Louisiana Municipal Police Employees Retirement System v. Morgan Stanley & Co., Inc., C.A. No. 5682-VCL (Del. Ch. Mar. 4, 2011) (Laster, V.C.)
In this memorandum opinion, Vice Chancellor Laster denied in part and granted in part a defendant’s motion to dismiss a books and records action commenced by a plaintiff stockholder under Section 220 of the General Corporation Law of the State of Delaware. The plaintiff stockholder sought to investigate whether the defendant’s board of directors wrongfully refused to initiate litigation against certain officers and directors arising out of the defendant’s involvement with auction rate securities. The Court refused to dismiss the complaint on the ground that the plaintiff stockholder did not have a proper purpose, but granted the motion in part to the extent that the plaintiff stockholder sought materials not reasonably necessary to investigate whether the demand was wrongfully refused. On August 24, 2009, Louisiana Municipal Police Employees Retirement System (“LAMPERS”) demanded that the Board of Directors (the “Board”) of Morgan Stanley & Co., Inc. (“Morgan Stanley”) take action to remedy misconduct allegedly committed by certain Morgan Stanley officers and directors with respect to Morgan Stanley’s participation in the auction rate securities market (the “Litigation Demand”). In a response sent eight months later (the “Demand Refusal Letter”), the Board refused to take any action in response to the Litigation Demand. The letter described in detail the process by which the Board came to its decision not to act, but failed to explain the reasoning behind it. LAMPERS responded to the Demand Refusal Letter by requesting that Morgan Stanley make certain books and records available for inspection and, after Morgan Stanley refused, LAMPERS filed a Section 220 complaint in the Delaware Court of Chancery. Morgan Stanley subsequently moved to dismiss the complaint on the grounds that LAMPERS failed to state a proper purpose and sought books and records outside the scope of its stated purpose.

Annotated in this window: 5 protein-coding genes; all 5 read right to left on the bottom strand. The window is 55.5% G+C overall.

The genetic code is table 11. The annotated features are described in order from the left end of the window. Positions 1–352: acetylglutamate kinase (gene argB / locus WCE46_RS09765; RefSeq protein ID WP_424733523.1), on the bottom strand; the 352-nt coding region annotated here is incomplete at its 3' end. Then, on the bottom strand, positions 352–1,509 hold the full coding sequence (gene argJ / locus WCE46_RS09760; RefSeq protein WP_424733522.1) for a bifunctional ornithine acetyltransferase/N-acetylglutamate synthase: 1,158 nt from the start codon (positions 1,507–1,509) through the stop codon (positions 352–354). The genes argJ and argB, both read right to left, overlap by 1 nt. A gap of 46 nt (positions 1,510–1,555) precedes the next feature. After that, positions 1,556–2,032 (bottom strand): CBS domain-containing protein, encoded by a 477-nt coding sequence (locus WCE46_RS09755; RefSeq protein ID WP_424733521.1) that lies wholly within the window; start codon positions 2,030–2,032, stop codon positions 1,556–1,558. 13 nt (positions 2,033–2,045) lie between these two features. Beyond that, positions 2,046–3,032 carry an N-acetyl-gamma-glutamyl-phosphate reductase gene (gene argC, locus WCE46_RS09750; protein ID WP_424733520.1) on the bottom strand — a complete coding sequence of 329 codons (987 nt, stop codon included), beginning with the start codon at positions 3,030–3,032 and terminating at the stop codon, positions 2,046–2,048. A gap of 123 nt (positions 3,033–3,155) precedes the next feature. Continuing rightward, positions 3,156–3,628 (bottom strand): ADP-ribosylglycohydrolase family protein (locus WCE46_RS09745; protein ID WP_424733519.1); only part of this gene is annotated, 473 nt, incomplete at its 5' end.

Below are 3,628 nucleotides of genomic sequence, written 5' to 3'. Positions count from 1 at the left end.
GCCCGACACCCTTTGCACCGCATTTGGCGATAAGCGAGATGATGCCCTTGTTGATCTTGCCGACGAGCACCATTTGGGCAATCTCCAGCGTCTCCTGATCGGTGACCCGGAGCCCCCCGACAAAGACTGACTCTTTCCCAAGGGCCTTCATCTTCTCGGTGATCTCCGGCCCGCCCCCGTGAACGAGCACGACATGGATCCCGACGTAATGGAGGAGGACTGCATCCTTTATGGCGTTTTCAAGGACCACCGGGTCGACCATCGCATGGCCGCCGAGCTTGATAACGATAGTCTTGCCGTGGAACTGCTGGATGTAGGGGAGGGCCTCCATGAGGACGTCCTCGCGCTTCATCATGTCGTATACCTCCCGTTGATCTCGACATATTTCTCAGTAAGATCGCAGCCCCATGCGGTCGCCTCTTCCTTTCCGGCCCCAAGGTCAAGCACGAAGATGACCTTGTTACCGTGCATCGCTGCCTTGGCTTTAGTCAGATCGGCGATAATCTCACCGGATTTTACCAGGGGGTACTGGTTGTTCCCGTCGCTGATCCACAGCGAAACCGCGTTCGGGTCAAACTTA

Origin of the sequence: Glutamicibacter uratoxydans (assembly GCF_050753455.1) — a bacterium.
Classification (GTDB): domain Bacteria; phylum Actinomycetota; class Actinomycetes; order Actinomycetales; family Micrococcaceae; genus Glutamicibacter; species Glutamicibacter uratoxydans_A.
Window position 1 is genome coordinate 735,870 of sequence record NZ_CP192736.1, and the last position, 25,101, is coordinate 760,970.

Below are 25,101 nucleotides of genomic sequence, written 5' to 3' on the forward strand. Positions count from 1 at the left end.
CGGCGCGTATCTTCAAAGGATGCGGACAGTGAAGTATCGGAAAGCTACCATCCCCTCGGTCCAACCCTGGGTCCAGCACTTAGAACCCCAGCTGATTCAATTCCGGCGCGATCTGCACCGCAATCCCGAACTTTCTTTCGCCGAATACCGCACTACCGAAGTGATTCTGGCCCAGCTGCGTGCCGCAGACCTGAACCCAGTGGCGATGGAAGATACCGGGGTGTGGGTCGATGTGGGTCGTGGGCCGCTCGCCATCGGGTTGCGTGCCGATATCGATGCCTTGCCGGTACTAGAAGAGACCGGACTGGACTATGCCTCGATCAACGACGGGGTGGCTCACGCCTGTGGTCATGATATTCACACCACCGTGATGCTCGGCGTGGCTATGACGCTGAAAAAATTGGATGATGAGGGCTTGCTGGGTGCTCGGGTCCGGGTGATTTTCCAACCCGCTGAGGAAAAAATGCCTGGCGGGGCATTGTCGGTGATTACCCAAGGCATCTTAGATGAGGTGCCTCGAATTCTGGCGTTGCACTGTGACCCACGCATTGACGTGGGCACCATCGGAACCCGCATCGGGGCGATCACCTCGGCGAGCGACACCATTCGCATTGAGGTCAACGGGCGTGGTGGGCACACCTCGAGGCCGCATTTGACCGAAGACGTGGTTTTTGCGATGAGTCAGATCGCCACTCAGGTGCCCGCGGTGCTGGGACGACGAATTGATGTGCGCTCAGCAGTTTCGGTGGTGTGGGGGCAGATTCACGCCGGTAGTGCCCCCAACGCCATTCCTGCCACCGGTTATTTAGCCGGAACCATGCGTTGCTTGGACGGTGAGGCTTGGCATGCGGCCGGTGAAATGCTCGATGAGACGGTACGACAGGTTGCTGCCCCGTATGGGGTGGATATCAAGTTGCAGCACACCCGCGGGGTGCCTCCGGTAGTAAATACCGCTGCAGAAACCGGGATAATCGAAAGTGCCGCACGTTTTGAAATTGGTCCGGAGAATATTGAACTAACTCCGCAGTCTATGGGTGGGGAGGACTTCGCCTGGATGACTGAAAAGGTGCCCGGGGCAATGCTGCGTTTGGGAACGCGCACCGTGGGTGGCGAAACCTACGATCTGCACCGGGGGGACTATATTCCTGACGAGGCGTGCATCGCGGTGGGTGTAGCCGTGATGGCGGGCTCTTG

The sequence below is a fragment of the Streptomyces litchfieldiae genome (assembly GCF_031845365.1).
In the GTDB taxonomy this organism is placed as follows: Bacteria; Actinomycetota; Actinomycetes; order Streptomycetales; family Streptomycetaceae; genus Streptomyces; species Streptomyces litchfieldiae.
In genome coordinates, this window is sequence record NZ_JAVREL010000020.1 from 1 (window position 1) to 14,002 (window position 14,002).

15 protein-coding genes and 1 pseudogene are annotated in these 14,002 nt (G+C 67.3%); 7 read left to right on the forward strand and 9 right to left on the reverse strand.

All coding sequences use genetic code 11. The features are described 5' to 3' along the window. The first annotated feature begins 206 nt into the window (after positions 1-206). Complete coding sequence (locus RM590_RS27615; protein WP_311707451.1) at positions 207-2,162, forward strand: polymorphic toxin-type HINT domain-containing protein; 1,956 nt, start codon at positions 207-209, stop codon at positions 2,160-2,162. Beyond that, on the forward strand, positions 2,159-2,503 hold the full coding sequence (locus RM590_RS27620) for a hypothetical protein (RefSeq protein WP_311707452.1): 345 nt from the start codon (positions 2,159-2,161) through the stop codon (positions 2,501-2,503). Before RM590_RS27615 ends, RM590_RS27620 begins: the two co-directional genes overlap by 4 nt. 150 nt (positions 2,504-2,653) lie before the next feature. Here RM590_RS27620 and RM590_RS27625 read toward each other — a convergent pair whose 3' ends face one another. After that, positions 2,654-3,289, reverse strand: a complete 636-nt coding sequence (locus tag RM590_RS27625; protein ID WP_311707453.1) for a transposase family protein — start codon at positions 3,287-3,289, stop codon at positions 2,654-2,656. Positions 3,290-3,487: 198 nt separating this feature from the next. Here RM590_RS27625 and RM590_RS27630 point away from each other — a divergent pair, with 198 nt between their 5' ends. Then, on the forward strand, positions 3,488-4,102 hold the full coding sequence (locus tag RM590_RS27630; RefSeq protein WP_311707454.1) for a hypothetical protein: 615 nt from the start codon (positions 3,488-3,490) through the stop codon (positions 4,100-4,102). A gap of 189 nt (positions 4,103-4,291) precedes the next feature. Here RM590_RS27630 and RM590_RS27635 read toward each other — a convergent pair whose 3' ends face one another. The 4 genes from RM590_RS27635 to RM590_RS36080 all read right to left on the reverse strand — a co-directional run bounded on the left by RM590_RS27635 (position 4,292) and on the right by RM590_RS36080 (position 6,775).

In deciding the motion, the Court first held that “[e]xploring whether a litigation demand was wrongfully refused is a proper purpose for using Section 220.” Citing Delaware precedent, it rejected Morgan Stanley’s argument that a stockholder who makes a demand concedes the independence or disinterestedness of the board for purposes of demand refusal. Moreover, upon observing that “[t]he question of whether a corporation should sue its directors and senior officers puts directors in a difficult position . . . ,” the Court reasoned that “[b]asic notions of accountability require that stockholders be able to use Section 220 to evaluate whether the demand-refusal decision was made in good faith, after a reasonable investigation, ‘or whether the Board had some different, ulterior motivation.’” As such, the Court concluded that a board cannot defeat a stockholder’s right to use Section 220 to investigate demand refusal by merely sending “a self-serving letter describing process sans content.” To rule otherwise would, in the Court’s estimation, render the right nugatory.
Having found LAMPERS’s purpose to be proper, the Court next considered the proper scope of inspection. It recognized that “[a] stockholder’s inspection is limited to those books and records that are necessary to accomplish the stated purpose.” The Court held that LAMPERS stated a claim showing such necessary books and records to include “(i) the minutes of any meeting of the Board or the Audit Committee where the Litigation Demand was discussed or evaluated, (ii) [counsel’s] written report and presentation to the Audit Committee in connection with the firm’s recommendation to refuse the Litigation Demand, (iii) the Audit Committee’s report and presentation to the Board, and (iv) any documents and other records upon which the Board relied.” In addition, the Court held that LAMPERS stated a claim to obtain a report previously prepared by another law firm following an investigation conducted in 2007 and 2008 into Morgan Stanley’s involvement with auction rate securities, those portions of the record from that prior investigation considered by counsel for the Litigation Demand, and both firms’ engagement letters.
To the extent LAMPERS sought other books and records, the Court found that LAMPERS failed to state a claim and granted the motion to dismiss. To obtain additional books and records, the stockholder must illustrate their necessity “by articulating in more specific and convincing fashion why the incremental information is reasonably required to evaluate the Board’s demand-refusal decision.” The Court noted, however, that LAMPERS remained “free to attempt such a showing by way of a future Section 220 demand, and in doing so LAMPERS may make arguments based on the materials it obtains through this action.” For the foregoing reasons, the Court granted Morgan Stanley’s motion to dismiss in part and denied it in part.